MINNEAPOLIS — As much as the Rockets could stay in the game whenever James Harden caught a wave and rode it to a burst of 3s, there was the small matter of the other end of the floor.
Some things, as the Rockets reached the All-Star break, had not changed.
The Timberwolves poured in points from the start. With the game on the line, however, the Rockets were more helpless to stop them than ever. The Timberwolves made 11 of 14 shots in the final eight minutes, holding off Harden’s late charge and finishing off a 121-111 win Wednesday night.
Harden finished with 42 points, knocking down a pair of 3-pointers after he needed to call time out after limping away from a collision with the Wolves’ Dario Saric. But with the Wolves up eight heading to the final minute, Harden and Chris Paul missed 3-pointers and Harden lost the ball out of bounds, ending the Rockets’ long-shot chances.
The real issue, however, was defensively. The Wolves made 54.4 percent of their shots, including 10 of 20 3-pointers, while scoring 70 points in the paint to score far too easily for the Rockets to keep pace.
The Rockets scored well enough for a stretch to lead. After taking his 30-point scoring streak down to his last shot Monday, Harden wasted little time taking care of that piece of business. With a four-point play — his league-high 15th of the season — he had 31 points with 7:19 left in the third quarter and the Rockets held a seven-point lead.
Harden had tied Wilt Chamberlain for the second-longest streak of 30 point games at 31, 34 from Chamberlain’s record. But the Rockets could not build on that.
The Rockets slowed badly offensively. Harden stepped out of bounds recovering a loose ball. Josh Okogie stripped him. Nene came up empty at the rim. After Harden missed a 3 and Gerald Green turned the ball over trying to set up Nene inside, Harden had to go up to beat the shot clock with Okogie stuffing him to get the Target Center crowd roaring.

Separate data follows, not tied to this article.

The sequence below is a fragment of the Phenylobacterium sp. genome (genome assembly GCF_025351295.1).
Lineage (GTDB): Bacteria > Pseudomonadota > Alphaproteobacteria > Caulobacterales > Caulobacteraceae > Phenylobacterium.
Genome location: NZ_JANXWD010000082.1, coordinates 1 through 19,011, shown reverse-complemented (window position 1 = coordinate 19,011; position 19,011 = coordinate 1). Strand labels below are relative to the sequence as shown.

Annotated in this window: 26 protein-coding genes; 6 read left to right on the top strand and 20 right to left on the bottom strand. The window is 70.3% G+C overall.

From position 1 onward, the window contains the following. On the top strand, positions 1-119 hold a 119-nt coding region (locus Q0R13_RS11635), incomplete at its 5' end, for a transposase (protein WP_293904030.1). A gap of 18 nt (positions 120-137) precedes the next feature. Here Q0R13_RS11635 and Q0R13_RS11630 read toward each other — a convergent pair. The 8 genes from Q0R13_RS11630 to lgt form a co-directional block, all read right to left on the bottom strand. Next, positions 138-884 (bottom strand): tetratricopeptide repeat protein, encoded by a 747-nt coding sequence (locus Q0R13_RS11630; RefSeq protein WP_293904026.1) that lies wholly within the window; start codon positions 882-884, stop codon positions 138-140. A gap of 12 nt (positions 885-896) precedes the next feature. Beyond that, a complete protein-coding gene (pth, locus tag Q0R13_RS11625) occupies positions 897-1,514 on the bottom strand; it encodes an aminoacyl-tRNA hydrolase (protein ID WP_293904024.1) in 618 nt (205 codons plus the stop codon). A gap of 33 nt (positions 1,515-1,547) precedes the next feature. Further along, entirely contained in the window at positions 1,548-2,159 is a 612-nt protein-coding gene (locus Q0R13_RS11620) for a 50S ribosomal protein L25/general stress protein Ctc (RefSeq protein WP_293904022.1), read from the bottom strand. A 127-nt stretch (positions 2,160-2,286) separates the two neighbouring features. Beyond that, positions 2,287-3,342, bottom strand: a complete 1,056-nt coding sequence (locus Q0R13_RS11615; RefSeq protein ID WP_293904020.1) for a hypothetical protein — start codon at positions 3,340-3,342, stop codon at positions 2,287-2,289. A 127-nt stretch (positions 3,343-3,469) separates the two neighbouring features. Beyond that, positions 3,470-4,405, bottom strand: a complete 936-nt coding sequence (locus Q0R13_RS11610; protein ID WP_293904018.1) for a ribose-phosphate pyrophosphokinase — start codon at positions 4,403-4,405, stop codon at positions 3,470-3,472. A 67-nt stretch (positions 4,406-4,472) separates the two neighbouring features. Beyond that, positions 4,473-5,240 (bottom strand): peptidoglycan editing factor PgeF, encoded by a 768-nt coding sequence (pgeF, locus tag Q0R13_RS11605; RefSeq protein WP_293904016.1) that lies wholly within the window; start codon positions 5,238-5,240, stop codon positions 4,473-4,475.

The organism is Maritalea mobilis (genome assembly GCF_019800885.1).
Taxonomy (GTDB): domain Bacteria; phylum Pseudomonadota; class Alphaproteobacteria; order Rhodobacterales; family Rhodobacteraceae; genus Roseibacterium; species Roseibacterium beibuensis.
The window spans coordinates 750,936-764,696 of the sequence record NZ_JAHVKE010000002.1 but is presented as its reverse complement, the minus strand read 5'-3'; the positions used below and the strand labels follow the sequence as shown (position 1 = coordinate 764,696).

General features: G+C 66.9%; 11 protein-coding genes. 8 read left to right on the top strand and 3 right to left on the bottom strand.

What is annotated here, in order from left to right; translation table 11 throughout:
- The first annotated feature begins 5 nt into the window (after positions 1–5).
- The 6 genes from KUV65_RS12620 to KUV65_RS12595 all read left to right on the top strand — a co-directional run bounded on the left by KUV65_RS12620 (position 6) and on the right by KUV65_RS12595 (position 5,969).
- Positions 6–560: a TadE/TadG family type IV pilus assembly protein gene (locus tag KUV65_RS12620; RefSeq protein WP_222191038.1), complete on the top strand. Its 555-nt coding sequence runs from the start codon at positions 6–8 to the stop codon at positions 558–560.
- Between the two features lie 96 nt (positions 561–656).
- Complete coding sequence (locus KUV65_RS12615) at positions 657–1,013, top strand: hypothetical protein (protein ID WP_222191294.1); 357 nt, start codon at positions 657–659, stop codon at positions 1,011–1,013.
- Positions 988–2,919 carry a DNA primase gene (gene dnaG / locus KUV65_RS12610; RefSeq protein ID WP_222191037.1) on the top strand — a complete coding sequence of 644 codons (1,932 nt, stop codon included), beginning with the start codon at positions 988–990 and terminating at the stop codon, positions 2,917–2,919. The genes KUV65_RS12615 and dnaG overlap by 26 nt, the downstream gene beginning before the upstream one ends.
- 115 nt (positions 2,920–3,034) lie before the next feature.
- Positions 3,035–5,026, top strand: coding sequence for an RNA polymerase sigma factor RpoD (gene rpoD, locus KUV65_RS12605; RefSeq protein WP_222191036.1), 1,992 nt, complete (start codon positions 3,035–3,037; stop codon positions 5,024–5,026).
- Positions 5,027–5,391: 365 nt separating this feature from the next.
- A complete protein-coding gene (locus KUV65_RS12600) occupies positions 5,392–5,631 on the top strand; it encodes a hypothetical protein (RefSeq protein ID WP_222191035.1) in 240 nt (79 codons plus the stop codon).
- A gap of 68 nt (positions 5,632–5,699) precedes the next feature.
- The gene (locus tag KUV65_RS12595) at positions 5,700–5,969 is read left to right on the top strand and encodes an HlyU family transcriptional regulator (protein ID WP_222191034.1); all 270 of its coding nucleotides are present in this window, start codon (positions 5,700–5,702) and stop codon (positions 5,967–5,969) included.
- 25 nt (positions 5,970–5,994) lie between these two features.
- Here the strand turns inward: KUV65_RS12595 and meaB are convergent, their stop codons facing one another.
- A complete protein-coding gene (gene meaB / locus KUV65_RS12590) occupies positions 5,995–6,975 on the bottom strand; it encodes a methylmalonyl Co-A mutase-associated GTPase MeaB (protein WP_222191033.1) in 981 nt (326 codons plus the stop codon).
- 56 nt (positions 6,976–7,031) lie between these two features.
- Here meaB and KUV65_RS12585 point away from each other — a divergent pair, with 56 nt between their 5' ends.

Okogie completed a 10-0 run to a three-point lead with a 3-pointer. When Derrick Rose finished a three-point play late in the half, the Wolves had gone from a nine-point deficit early in the second half to a nine-point lead.
Eric Gordon and Paul finished the quarter with a flurry that reduced the Wolves’ lead to 87-84. But the Rockets had yet to show they could reliably slow the Wolves when the starters were on the floor.
That was enough for Rockets coach Mike D’Antoni to start the fourth quarter with Harden back in early, playing in four-guard lineup around Kenneth Faried.
At first, that worked. The Rockets scored on four of five possessions to start the quarter with Harden passing to Faried for a dunk and Gordon for a 3-pointer to bring the Rockets to within one, but also to bring Karl-Anthony Towns back in. With a Towns 3-pointer and a jumper around a pair of missed Harden 3s, the Wolves took a 100-94 lead and the Rockets did not seem able to have an option to stop the Wolves inside or Towns from anywhere.
That had been an issue from the opening tip.
The Rockets could have withstood a slow offensive start — with Harden and Paul a combined 2-of-7 in the first quarter — had they defended with any force. But the Timberwolves moved easily to the rim, to the point that when they began the second quarter making five of seven shots, all on dunks or layups, they had 28 points in the paint through less than 16 minutes.
When D’Antoni took a timeout early in the quarter, it was unclear whether he just wanted to return Harden and P.J. Tucker, who had been at the scorers’ table for several possessions, to the game or needed to suggest the Rockets try some defense.
When they did, with the Wolves making just four of 13 shots in the rest of the half, Harden got going and the Rockets turned an eight-point deficit to an eight-point lead.
Harden had 15 of his 20 first-half points in 8½ second-quarter minutes to drive the Rockets to a 58-52 halftime lead. When he opened the second half with a 3-pointer and a drive, the Rockets held a nine-point lead.
The Timberwolves went back to finishing layups. Within minutes, the lead was gone. It had become clear that without more than occasional stops, nothing would be easy.